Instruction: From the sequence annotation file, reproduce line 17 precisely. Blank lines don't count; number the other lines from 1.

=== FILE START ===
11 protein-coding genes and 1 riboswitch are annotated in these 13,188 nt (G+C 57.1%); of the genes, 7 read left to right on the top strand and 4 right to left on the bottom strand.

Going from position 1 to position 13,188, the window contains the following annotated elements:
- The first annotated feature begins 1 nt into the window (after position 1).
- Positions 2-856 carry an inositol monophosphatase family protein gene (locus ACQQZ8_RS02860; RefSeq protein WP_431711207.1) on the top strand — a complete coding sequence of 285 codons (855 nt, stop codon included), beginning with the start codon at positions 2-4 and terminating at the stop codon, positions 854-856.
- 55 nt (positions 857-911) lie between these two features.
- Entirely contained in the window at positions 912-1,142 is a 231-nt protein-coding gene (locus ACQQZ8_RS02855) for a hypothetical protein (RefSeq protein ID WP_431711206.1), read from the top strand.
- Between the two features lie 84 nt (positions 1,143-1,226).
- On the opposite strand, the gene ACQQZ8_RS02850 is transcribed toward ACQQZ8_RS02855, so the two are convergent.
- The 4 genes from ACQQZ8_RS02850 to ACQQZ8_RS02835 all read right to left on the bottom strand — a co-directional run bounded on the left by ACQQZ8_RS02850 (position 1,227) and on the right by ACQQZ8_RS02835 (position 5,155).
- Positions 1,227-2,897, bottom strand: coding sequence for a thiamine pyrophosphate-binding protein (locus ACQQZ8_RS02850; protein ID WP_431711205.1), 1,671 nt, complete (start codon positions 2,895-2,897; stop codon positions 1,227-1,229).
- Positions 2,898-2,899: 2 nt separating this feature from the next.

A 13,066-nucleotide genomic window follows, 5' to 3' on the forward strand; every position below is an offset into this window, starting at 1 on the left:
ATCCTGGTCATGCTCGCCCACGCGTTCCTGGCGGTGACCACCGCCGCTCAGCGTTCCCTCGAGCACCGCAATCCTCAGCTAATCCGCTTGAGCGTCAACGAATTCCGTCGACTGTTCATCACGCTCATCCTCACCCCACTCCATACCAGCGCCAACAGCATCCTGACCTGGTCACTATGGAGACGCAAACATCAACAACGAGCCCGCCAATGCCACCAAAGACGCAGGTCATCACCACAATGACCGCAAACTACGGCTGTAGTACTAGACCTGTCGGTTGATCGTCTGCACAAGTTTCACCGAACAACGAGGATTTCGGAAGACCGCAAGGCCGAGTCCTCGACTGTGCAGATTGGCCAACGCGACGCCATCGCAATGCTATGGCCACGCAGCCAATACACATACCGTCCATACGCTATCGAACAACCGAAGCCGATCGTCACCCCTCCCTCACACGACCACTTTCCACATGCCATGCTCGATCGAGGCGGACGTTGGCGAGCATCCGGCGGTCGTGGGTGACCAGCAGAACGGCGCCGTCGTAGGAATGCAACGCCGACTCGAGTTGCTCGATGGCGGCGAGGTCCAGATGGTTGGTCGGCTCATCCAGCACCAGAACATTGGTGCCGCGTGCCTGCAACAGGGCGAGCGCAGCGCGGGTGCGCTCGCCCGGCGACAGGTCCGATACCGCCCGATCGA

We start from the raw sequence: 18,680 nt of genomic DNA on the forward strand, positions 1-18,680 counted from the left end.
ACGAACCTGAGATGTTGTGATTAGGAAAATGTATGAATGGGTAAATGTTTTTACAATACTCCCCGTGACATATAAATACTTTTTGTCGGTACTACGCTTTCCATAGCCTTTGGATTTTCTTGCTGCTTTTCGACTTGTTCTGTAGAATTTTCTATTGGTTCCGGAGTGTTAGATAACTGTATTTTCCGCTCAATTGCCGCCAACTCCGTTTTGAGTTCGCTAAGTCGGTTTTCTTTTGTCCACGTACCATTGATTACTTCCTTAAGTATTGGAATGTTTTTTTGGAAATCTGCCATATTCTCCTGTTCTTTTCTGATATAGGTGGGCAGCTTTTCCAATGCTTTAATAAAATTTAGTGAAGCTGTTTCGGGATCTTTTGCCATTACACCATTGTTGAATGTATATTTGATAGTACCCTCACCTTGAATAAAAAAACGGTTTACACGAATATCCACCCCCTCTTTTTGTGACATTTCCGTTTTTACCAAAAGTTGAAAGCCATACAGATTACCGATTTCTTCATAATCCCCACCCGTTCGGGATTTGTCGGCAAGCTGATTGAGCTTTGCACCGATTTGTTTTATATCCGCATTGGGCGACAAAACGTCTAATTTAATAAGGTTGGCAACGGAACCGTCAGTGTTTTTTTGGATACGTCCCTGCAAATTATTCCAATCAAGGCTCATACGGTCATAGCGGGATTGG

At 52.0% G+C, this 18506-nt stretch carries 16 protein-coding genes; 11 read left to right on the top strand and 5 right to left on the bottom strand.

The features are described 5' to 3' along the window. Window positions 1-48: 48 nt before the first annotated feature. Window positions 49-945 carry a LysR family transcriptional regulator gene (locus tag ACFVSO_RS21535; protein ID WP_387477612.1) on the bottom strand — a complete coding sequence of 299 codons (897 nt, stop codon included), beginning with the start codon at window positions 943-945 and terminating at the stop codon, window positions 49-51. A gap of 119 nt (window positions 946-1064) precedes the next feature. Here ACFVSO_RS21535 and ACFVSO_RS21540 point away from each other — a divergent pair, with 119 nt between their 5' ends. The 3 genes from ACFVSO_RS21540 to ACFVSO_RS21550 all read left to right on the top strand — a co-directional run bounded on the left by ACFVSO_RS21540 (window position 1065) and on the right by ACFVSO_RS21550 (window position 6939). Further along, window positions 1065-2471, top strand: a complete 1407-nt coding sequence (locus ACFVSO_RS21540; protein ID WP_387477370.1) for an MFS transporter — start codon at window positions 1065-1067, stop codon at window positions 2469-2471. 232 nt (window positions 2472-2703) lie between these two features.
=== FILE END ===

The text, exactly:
The features are described 5' to 3' along the window. Window positions 1-48: 48 nt before the first annotated feature. Window positions 49-945 carry a LysR family transcriptional regulator gene (locus tag ACFVSO_RS21535; protein ID WP_387477612.1) on the bottom strand — a complete coding sequence of 299 codons (897 nt, stop codon included), beginning with the start codon at window positions 943-945 and terminating at the stop codon, window positions 49-51. A gap of 119 nt (window positions 946-1064) precedes the next feature. Here ACFVSO_RS21535 and ACFVSO_RS21540 point away from each other — a divergent pair, with 119 nt between their 5' ends. The 3 genes from ACFVSO_RS21540 to ACFVSO_RS21550 all read left to right on the top strand — a co-directional run bounded on the left by ACFVSO_RS21540 (window position 1065) and on the right by ACFVSO_RS21550 (window position 6939). Further along, window positions 1065-2471, top strand: a complete 1407-nt coding sequence (locus ACFVSO_RS21540; protein ID WP_387477370.1) for an MFS transporter — start codon at window positions 1065-1067, stop codon at window positions 2469-2471. 232 nt (window positions 2472-2703) lie between these two features.